Samsung's graphene batteries could arrive in time for the Galaxy Note 10
Samsung Galaxy Note 9
Last November, Samsung received a patent for a graphene-based solution that could lead to batteries that hold a whopping 45% more charge than current lithium-ion ones. Now, after years of development, one industry insider is claiming that Samsung’s graphene batteries are essentially done and could even make it into devices as early as next year.
As mentioned above, one of the main benefits is their ability to hold more charge. However, these cells can also be charged around 5 times faster than current solutions. This means that, while a lithium-ion battery may take 1 hour to reach a certain level of charge, graphene alternatives could achieve the same level of charge in just 12 minutes. Moreover, it’s worth noting that, despite the faster charge rate, graphene batteries tend to deteriorate less.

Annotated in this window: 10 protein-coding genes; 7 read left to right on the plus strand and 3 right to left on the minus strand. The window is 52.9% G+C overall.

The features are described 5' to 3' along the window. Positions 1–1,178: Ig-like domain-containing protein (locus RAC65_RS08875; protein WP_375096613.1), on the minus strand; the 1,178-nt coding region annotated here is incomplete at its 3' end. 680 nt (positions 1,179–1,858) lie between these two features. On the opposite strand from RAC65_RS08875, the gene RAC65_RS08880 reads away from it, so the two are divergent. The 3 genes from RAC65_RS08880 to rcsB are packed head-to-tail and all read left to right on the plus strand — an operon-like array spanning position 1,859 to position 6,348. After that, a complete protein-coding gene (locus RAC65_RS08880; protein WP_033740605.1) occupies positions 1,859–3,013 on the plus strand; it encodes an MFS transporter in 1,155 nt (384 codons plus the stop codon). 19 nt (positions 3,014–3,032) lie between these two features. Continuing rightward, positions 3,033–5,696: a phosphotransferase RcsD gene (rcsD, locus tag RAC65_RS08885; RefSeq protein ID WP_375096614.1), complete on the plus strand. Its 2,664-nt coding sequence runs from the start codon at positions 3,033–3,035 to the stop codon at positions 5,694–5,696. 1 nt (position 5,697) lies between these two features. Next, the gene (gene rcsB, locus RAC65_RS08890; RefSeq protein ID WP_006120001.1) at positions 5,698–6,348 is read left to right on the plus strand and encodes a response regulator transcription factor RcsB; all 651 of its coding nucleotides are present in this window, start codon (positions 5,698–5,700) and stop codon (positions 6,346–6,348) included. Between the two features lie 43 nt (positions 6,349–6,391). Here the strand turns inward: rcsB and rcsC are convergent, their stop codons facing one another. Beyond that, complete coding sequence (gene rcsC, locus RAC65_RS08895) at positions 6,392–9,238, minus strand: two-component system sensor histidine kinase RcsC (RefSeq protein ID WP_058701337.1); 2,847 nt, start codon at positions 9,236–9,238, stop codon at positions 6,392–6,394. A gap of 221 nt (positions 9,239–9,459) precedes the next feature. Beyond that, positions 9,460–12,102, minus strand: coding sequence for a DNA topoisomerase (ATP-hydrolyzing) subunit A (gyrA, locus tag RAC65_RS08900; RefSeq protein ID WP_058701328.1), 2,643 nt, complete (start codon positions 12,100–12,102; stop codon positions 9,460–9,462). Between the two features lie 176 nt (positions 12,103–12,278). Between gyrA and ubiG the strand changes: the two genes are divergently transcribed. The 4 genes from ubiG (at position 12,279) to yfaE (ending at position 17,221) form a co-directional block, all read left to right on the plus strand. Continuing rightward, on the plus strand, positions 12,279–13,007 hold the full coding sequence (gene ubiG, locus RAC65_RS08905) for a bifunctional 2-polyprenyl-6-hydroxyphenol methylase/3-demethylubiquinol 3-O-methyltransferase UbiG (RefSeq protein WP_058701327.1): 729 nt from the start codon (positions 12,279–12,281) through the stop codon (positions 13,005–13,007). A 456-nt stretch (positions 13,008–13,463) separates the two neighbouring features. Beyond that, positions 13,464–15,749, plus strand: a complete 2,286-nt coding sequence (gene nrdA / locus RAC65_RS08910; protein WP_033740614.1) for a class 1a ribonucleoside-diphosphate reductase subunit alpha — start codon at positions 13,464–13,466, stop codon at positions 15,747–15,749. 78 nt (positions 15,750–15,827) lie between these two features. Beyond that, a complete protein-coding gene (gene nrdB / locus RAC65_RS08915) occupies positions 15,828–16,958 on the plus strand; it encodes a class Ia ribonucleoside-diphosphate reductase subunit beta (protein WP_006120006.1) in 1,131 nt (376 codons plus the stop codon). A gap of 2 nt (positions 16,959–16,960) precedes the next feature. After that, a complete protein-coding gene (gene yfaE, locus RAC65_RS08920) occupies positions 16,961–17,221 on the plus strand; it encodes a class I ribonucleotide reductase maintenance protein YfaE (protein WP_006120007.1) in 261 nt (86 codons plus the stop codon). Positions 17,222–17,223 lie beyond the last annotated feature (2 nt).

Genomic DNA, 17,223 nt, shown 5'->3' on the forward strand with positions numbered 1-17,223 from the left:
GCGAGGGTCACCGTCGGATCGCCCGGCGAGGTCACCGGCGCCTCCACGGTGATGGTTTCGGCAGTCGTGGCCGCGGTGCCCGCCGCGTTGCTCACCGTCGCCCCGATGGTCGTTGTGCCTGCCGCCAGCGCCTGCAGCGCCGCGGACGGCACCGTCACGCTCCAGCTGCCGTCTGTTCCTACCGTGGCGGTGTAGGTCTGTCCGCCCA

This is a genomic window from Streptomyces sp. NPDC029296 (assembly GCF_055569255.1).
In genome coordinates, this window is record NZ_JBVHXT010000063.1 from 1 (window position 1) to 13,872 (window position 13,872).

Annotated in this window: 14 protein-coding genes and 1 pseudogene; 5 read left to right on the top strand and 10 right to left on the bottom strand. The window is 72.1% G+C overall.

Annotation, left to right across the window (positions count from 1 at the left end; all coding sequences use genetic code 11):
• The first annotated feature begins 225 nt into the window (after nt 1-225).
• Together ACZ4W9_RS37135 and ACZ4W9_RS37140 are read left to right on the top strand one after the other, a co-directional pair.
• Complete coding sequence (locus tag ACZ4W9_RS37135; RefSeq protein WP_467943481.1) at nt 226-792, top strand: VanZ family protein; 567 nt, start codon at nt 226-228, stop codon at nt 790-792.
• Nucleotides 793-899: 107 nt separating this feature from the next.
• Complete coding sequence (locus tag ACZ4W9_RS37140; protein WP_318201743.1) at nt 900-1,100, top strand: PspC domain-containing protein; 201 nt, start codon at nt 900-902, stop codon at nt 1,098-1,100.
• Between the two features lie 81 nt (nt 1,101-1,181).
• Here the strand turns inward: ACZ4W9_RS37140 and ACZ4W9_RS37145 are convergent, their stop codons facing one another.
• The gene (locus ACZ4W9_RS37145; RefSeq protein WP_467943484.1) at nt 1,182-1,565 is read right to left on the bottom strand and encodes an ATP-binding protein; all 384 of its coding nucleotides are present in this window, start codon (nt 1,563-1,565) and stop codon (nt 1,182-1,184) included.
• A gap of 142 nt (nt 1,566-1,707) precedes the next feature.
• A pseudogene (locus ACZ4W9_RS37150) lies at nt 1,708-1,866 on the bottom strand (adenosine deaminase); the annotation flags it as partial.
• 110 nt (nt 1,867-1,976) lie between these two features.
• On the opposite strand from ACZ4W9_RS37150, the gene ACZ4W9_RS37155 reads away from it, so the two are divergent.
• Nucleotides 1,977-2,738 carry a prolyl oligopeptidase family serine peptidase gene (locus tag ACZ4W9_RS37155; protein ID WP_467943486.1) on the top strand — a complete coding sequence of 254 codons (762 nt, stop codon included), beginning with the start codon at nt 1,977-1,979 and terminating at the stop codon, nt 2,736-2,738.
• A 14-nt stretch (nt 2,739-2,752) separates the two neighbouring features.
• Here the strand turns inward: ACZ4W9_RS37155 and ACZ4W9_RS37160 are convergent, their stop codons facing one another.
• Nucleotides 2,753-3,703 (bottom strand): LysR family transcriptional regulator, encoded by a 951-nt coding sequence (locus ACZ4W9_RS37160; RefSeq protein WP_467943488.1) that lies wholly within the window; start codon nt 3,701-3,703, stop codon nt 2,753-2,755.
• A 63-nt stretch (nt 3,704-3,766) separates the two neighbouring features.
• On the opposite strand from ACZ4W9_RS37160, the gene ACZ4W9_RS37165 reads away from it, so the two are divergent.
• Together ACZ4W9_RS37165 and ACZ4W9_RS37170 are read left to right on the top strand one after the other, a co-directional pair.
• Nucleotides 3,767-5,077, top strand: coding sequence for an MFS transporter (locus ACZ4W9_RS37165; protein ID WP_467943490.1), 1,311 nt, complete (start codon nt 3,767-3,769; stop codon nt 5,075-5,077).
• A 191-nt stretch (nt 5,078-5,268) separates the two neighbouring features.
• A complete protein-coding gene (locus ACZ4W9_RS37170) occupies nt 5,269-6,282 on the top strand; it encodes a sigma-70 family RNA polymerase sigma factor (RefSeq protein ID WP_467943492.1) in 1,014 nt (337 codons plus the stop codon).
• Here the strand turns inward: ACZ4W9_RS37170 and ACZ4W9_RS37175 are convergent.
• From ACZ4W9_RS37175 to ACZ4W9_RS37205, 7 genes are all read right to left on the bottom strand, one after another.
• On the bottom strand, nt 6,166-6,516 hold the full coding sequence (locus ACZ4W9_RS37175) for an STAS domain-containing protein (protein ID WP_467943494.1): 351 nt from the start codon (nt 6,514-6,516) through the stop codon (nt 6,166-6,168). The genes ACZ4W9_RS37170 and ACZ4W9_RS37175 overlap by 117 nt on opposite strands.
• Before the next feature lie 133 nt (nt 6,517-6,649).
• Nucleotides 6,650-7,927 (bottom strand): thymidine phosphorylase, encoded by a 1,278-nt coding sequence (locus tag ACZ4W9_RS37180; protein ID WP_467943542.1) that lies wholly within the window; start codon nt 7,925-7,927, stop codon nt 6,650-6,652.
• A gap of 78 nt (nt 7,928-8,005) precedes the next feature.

Once production of graphene batteries begins to increase, graphene batteries may also prove to be cheaper than lithium-ion solutions, and are also set to be eco-friendlier. Lastly, and perhaps the best feature of all for companies such as Samsung, is their inability to explode. After all, this will avoid any Galaxy Note 7-like scenarios.
Right now, it’s unclear exactly when Samsung will begin using the new batteries inside its smartphones. However, it’s claimed that the Galaxy Note 10 is a prime candidate. If this is the case, both the battery life and the charging speed of Samsung’s 2019 flagship will likely exceed all previous results, even those of Huawei’s Mate 20 Pro which reaches a 70% charge in just 30 minutes.